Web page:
Letter’s to Juliet: You’ll Plunge A Dagger In Your Heart… Twice

By Noelle Buffam · May 16, 2010

Amanda Seyfried in Letter's to Juliet

It is an unspoken rule that when a movie has a trailer that includes a man galloping through a vineyard on horseback, it's probably going to be a bit unrealistic and mushy. Letter's to Juliet not only meets that rule, but doubles it by cramming every romantic cliche possible into an hour and forty-five minutes.

Now, I can excuse a Romeo and Juliet reference here and there. I can even excuse the unoriginal idea of a girl caught between two guys. Unfortunately, these things are paired with other moments, including but not limited to: a guy feeding a girl pasta, a guy climbing up some ivy while delivering a love proclamation, a kiss while stargazing, an ice cream fight between lovers, and way too many balcony scenes to count. By the time a toast came along that referenced Titanic, all I wanted was the friggin' Taylor Swift song to be cued, so we could be done with it.

The movie follows Sophie (Amanda Seyfried), a fact checker for the New Yorker with dreams of becoming a serious writer. Sophie goes on a pre-honeymoon with her eccentric, Italian fiance. I know what you are thinking. What the hell is a pre-honeymoon? I don't know. I don't want to know.

Well, you know the rest… she finds a letter…blah blah blah…reunites old loves…blah blah blah…has to choose between two guys…

The predictable plot could have been salvaged by interesting characters. It wasn't. When Sophie isn't busy being boring, she can be found pouting in a corner because her boyfriend is more interested in cooking than in her. Sophie doesn't have the kind of quirkiness and spunk that romantic leads need nowadays (i.e. Zooey Deschanel in 500 Days of Summer). As if her utter lack of personality isn't enough to make you not like her, she proceeds to cheat on her fiance without regret or remorse. How charming.

Charlie (Christopher Egan) is Sophie's "other man" and companion on her journey to reunite old lovers. He is so unpleasant and grumpy that the moment he confesses his love to her, it is simply unbelievable. The writers make somewhat of an attempt to make him likable by insinuating deep down he has a heart of gold. But let's just get one thing clear; the fact that you work with refugees doesn't mean you're not a jackass.

The only good element in the movie besides the pretty Italian backdrop is Claire, played by Vanessa Redgrave. Her authenticity and ease at playing an elderly woman looking for her one true love is the only thing that doesn't seem forced. As the single most interesting character, it is clear that the movie should have centered around her story.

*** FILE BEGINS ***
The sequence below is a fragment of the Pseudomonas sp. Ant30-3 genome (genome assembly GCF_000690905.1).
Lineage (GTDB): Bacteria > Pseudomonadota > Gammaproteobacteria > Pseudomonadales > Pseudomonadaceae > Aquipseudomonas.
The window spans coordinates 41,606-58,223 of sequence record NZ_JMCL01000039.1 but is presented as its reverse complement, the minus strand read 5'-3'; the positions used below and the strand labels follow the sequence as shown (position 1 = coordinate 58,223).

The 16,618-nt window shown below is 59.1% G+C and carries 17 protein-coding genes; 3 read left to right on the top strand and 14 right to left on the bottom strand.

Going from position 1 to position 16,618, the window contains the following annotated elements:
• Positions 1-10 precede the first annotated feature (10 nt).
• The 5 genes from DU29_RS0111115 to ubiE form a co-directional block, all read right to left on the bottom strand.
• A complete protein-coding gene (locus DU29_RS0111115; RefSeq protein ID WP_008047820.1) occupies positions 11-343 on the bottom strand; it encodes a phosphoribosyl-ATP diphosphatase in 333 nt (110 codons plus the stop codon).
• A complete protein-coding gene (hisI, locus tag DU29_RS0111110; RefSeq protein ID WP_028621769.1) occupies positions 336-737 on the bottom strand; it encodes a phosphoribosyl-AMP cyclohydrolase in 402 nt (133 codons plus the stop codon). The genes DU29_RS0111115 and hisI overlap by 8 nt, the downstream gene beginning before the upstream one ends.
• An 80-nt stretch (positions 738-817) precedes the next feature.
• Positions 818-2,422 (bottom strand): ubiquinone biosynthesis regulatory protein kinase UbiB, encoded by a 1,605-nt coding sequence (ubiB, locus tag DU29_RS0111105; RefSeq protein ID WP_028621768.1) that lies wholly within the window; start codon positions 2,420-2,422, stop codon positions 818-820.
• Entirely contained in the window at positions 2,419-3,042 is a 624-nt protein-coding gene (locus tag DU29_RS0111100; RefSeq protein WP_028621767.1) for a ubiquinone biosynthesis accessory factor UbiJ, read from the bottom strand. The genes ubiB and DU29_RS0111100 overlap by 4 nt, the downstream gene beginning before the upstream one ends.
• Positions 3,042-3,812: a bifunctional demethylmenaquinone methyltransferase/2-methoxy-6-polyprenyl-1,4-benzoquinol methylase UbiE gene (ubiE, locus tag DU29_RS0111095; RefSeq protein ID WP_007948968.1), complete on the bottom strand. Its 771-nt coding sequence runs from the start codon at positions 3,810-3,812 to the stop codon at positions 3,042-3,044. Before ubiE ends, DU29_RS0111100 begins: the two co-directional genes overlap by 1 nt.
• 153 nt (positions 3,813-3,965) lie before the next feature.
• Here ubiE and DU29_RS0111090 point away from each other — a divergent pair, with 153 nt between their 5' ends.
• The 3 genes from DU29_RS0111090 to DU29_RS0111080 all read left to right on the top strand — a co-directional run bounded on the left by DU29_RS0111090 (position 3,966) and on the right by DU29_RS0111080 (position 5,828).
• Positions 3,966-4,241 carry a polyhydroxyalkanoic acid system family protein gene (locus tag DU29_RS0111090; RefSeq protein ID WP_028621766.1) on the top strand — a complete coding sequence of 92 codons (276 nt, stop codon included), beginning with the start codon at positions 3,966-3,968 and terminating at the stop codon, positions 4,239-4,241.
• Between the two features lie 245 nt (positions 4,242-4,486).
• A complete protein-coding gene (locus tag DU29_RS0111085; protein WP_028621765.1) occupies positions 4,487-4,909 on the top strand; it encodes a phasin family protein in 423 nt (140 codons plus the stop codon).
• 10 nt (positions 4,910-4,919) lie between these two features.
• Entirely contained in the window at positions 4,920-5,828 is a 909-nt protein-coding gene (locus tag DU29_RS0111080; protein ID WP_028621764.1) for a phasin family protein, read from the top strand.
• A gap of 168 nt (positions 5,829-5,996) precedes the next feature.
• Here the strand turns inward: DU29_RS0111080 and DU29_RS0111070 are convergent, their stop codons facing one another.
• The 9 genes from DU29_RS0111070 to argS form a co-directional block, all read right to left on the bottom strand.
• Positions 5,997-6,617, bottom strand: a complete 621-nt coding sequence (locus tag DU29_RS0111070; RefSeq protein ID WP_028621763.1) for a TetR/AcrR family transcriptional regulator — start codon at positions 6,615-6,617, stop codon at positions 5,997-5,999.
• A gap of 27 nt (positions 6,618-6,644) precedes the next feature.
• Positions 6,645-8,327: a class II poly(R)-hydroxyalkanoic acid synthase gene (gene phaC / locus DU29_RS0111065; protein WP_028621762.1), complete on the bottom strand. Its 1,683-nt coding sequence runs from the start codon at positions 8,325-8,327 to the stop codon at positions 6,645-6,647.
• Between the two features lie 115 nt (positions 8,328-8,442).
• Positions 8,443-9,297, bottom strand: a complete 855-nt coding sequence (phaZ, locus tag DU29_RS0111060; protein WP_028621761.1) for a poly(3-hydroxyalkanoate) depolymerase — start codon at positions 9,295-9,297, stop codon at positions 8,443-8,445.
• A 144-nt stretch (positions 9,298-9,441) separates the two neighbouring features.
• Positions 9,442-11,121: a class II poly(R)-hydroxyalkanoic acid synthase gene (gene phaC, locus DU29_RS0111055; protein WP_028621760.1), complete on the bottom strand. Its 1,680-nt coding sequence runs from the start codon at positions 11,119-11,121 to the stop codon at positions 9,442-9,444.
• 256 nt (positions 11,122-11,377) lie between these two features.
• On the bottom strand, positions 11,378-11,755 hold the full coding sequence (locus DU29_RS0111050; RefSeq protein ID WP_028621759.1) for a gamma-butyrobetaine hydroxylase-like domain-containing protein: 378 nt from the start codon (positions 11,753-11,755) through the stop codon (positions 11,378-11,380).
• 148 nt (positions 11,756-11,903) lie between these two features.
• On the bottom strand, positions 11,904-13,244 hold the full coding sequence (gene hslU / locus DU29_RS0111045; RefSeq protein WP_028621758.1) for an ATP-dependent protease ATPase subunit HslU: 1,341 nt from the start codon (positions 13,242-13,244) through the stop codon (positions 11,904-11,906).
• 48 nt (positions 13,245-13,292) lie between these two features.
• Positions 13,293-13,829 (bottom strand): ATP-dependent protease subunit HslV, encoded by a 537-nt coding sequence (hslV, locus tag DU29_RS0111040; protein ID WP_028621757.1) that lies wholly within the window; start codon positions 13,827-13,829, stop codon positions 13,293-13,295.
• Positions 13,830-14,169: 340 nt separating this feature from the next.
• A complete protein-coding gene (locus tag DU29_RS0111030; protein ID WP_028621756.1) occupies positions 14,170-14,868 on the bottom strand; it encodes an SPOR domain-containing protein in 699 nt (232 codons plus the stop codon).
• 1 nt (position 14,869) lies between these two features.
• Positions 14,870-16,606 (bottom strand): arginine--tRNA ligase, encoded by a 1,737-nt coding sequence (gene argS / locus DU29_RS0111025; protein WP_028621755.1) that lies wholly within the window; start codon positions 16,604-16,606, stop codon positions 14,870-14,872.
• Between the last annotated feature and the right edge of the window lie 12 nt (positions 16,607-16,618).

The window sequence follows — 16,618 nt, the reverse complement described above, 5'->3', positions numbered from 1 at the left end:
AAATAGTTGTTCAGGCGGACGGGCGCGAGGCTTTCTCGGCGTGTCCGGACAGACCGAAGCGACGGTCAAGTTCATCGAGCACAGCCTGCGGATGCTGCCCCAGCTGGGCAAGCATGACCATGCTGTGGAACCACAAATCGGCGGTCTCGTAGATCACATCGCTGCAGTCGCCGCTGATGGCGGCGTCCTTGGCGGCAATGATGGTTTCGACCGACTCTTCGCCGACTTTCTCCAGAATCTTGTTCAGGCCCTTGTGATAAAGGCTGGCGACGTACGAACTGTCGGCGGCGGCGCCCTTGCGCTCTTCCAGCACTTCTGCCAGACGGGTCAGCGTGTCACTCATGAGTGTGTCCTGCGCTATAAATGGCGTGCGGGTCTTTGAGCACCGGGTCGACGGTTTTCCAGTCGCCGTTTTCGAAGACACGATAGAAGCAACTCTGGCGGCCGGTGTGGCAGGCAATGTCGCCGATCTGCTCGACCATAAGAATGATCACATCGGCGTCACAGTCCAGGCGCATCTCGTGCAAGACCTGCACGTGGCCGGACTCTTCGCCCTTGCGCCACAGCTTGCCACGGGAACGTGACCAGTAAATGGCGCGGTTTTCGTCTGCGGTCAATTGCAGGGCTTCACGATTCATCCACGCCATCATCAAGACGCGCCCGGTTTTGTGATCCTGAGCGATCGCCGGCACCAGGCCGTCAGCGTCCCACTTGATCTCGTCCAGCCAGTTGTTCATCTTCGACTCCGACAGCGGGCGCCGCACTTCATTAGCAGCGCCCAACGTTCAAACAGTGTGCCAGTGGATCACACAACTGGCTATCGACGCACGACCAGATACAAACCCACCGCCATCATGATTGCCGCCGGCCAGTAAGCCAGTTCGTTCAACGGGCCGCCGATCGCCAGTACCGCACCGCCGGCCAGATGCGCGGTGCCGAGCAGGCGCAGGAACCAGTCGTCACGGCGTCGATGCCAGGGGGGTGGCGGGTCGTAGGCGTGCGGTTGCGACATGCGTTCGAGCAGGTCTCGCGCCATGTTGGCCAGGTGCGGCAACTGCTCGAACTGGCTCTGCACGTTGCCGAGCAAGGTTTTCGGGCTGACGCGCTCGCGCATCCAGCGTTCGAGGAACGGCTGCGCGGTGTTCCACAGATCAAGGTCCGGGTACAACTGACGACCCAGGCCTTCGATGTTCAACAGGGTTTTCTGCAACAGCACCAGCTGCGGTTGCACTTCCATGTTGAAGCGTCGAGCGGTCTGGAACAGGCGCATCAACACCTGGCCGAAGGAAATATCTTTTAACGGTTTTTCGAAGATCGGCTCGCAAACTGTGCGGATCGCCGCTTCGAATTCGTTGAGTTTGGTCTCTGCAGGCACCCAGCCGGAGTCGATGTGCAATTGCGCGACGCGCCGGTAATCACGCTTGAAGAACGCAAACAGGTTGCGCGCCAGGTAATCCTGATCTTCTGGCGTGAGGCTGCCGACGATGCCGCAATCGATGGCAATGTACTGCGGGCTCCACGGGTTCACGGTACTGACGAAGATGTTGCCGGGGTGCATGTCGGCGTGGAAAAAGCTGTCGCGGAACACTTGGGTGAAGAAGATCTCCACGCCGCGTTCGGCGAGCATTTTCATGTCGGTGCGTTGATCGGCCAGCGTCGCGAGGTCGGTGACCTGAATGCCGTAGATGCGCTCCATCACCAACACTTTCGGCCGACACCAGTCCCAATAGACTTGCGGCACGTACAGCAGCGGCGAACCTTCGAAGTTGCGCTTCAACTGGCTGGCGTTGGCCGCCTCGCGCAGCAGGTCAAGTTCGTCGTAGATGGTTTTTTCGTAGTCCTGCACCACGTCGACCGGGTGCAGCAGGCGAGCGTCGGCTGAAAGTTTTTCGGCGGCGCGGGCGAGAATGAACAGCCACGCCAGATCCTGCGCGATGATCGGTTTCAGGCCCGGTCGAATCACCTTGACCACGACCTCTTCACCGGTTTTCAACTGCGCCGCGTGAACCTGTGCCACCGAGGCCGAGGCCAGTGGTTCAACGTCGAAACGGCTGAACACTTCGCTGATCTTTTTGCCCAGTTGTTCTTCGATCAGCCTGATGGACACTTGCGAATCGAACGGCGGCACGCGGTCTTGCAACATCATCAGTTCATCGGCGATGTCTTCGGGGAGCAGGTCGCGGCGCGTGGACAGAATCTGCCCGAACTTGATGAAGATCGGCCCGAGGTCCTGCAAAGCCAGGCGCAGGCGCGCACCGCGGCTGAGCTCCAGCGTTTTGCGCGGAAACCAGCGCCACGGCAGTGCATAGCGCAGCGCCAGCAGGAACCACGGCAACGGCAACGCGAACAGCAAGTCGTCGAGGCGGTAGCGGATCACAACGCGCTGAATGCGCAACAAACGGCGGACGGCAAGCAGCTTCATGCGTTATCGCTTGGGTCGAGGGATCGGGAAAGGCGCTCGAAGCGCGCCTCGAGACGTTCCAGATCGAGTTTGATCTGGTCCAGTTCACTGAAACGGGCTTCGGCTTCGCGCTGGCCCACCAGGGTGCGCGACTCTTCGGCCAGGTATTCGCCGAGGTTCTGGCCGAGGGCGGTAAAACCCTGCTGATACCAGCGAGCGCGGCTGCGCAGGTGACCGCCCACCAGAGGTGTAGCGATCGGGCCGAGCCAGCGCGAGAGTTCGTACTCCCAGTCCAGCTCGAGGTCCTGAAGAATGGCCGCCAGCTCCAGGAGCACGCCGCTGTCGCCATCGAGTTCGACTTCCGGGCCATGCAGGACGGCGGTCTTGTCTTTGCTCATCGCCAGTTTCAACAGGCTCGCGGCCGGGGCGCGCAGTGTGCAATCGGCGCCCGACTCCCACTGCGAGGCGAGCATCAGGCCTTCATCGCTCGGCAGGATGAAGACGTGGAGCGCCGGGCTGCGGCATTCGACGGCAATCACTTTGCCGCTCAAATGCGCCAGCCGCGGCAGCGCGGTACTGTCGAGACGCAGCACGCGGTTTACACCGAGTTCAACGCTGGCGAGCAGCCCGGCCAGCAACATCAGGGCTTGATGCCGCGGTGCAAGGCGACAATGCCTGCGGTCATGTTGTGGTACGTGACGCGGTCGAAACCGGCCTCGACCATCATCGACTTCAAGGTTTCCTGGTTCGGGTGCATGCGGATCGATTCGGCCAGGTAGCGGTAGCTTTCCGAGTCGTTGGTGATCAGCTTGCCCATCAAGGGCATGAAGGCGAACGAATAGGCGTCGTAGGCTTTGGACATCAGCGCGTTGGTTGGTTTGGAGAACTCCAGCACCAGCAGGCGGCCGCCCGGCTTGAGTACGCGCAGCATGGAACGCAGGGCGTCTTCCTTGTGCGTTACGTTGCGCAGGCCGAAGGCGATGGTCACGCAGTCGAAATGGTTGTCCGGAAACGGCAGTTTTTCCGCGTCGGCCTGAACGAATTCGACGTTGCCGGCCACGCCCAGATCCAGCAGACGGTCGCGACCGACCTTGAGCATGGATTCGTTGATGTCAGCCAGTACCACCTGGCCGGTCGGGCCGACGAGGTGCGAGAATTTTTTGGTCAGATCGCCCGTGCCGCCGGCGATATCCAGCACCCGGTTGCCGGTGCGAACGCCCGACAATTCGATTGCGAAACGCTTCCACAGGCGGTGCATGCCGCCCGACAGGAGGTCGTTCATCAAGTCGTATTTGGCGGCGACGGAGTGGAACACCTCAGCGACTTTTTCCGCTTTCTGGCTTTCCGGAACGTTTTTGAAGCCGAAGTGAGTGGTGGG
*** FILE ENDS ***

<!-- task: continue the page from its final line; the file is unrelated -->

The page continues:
Redgrave's part in the film isn't enough to save it. The worst part of the film is the way the script plays out. It's all so easy. The climax of the movie is thrown away with the unoriginal "What? You thought she was my girlfriend? No. No. It's all a misunderstanding. That's my cousin!" mishap. It's clear that Letter's to Juliet was written by some old dudes that were too lazy to come up with anything original and decided on the cheapest way out every time. Yeah. I'm talking to you, Tim Sullivan and Jose Rivera. It actually made me feel insulted that I was your target audience.

I wasn't the only one insulted. I sat in the theatre with a girl whose boyfriend is in a war zone. On my other side was a group of elderly women desperately looking for a movie to relate to after their hopes were inflated by Mamma Mia… a chick flick just doesn't get an easier audience than that. When the infamous horse scene finally came around, I tried to hide my laughter to keep from disturbing the other viewers. It didn't matter. My lovesick friend was laughing. The couple in front of us were laughing. Even the Grandmas were laughing.

There are really only two reasons for seeing this film. First, you are a girl who likes an occasional sappy love story. Don't do it. Letter's to Juliet does not deliver. While movies like Slumdog Millionaire and Love, Actually lift you up with refreshing plot lines and intriguing characters, this movie brings you down with its mere mediocrity. You will leave the theatre feeling worse about your love life than you did when you went in.

Second, you are a guy that wants to score by taking a girl to a romantic movie. Again, don't do it. You will regret the $40 you spent on tickets and snacks and the two hours of life you wasted. Remember, you want your date to be cheap and easy, not your movie.